After eight years in Tuscany maybe it’s time to visit San Gimignano, I said to myself, packed uncle and bestia on Thursday and off we went, after a lovely stroll by the Elsa river. As everything in Italy it was full of art and surprisingly full of people.
San Gimignano, two hours NW from me, is a kind of place where street art must be searched for with a magnifying glass. It is overshadowed by other kinds of art, all public and free even though you’d be willing to pay for it.
You can pay for all the rest though, I was thinking as the smell of new leather kept hitting my nostrils, and shops attacked me left and right, and so many people, oh, the people speaking many languages, with their children and their dogs, masked or not, with gelatos or cameras, and the doors, ohhh, the doors, I could click on every one of them, but I’m spoiled and I choose, and through it all you can tell that you’re in “the region’s glamour girl” as a website calls it, so all is just the surface, ready to appease the fleeting masses, but I’m too tired to protest, so I wait in line for a gelato where others do, I click on all the towers, I enter courtyards, I gaze, I ahhh and ohhh, and then I leave. My Maremma is empty and waiting to hide me away from the people once again.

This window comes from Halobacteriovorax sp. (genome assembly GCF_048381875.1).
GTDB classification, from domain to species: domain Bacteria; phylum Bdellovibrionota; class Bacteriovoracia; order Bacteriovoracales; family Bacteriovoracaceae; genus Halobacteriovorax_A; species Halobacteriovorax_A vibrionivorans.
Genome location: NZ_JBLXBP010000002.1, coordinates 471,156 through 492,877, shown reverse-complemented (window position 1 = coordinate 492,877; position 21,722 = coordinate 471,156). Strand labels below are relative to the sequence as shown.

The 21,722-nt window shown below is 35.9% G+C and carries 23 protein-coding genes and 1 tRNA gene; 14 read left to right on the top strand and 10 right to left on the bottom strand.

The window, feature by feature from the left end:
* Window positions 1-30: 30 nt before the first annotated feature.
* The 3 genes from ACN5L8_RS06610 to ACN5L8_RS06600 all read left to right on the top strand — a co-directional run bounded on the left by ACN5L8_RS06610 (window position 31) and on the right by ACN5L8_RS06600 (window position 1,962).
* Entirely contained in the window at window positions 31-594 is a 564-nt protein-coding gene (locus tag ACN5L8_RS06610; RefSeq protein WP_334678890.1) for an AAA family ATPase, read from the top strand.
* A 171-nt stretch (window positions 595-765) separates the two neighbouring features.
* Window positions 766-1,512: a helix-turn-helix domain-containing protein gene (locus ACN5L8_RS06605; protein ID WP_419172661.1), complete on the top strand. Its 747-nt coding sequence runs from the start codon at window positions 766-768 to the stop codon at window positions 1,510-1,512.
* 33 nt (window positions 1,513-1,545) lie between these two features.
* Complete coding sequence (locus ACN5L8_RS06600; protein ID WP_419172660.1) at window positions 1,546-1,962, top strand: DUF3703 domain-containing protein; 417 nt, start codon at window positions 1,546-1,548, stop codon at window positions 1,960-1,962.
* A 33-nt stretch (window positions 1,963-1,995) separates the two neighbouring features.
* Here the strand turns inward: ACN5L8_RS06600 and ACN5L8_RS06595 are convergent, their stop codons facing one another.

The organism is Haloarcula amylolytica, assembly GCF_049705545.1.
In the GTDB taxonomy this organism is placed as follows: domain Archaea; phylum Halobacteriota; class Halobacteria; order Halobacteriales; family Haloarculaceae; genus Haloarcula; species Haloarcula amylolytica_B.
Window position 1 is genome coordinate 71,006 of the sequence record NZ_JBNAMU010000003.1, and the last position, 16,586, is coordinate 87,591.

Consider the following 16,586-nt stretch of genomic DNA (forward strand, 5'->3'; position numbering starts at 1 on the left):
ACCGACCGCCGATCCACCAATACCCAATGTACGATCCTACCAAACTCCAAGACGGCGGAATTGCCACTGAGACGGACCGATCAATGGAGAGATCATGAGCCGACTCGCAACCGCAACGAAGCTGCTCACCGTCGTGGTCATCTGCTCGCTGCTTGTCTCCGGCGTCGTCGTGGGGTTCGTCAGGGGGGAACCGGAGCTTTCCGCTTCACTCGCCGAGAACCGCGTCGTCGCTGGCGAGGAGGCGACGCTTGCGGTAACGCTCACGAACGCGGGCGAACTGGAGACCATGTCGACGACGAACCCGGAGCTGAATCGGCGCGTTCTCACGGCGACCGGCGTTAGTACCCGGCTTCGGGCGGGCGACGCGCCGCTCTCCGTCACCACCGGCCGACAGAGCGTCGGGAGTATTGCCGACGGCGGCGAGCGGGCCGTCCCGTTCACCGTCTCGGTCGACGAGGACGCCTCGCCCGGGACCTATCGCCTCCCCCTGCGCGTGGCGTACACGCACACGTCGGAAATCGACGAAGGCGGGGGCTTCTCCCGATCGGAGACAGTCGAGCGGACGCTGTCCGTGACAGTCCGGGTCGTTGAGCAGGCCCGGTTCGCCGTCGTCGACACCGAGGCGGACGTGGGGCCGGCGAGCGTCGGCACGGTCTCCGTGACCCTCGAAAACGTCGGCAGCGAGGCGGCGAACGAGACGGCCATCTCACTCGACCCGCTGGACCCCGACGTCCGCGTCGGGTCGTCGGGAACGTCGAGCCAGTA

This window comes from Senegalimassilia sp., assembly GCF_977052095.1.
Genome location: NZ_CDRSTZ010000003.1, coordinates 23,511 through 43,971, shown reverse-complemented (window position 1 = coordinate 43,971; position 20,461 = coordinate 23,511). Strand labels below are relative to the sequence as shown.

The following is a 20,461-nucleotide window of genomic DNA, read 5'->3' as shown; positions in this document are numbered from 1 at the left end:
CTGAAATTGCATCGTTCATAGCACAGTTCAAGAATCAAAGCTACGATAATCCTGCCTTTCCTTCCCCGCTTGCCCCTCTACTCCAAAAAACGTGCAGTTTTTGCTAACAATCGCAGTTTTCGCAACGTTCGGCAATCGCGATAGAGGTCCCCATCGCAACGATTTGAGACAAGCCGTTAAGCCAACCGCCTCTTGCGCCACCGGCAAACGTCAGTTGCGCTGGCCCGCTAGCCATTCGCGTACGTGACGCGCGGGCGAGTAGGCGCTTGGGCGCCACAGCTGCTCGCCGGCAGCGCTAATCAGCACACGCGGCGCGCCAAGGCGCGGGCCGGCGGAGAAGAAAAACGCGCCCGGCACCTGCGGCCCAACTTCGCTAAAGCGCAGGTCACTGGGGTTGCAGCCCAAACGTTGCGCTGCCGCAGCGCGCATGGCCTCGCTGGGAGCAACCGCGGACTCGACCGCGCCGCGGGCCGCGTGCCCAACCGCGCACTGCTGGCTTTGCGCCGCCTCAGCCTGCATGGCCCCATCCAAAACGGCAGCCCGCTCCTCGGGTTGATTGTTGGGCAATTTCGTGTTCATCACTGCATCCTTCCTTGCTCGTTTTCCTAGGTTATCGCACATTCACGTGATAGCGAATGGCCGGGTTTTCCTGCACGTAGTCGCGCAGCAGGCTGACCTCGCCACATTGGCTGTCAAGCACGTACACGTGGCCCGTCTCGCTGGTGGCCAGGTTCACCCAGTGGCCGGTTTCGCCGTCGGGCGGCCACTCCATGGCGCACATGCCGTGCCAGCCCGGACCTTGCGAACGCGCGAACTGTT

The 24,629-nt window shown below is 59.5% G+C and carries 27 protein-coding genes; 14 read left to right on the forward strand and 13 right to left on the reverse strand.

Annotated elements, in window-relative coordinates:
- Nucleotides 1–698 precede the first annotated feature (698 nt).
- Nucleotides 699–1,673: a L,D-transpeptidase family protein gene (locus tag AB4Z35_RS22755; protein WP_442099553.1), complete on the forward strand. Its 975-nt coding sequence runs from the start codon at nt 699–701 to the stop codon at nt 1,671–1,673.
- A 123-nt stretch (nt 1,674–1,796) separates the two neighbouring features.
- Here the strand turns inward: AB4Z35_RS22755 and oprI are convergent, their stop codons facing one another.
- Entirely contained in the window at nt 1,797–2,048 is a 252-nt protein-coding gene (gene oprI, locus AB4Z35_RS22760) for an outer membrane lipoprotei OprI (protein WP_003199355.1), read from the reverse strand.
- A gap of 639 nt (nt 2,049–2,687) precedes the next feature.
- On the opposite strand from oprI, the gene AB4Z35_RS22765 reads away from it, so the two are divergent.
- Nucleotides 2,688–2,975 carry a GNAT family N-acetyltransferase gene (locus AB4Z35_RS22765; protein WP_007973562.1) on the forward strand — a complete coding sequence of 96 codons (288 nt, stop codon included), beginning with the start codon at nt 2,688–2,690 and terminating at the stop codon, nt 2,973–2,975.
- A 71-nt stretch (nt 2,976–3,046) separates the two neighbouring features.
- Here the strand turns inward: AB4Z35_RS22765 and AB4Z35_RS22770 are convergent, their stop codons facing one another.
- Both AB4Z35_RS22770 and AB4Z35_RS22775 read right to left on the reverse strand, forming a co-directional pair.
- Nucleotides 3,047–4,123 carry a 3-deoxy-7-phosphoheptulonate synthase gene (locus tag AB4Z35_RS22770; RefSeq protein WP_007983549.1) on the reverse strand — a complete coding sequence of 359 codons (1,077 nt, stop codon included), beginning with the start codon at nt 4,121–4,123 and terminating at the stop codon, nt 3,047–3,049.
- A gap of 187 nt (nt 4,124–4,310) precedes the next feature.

Today I’m not in the mood to search for historic facts. It was Etruscan and then Roman like much of this territory. Chances are that you will visit it when you come to Tuscany anyway (or have already). Here is just a little preview.
For Photographing Public Art Challenge (PPAC) hosted by Cee at Cee’s Photo Challenges
This day in my blogging history
2015: Our greatest responsibility is to be good ancestors. —Jonas Salk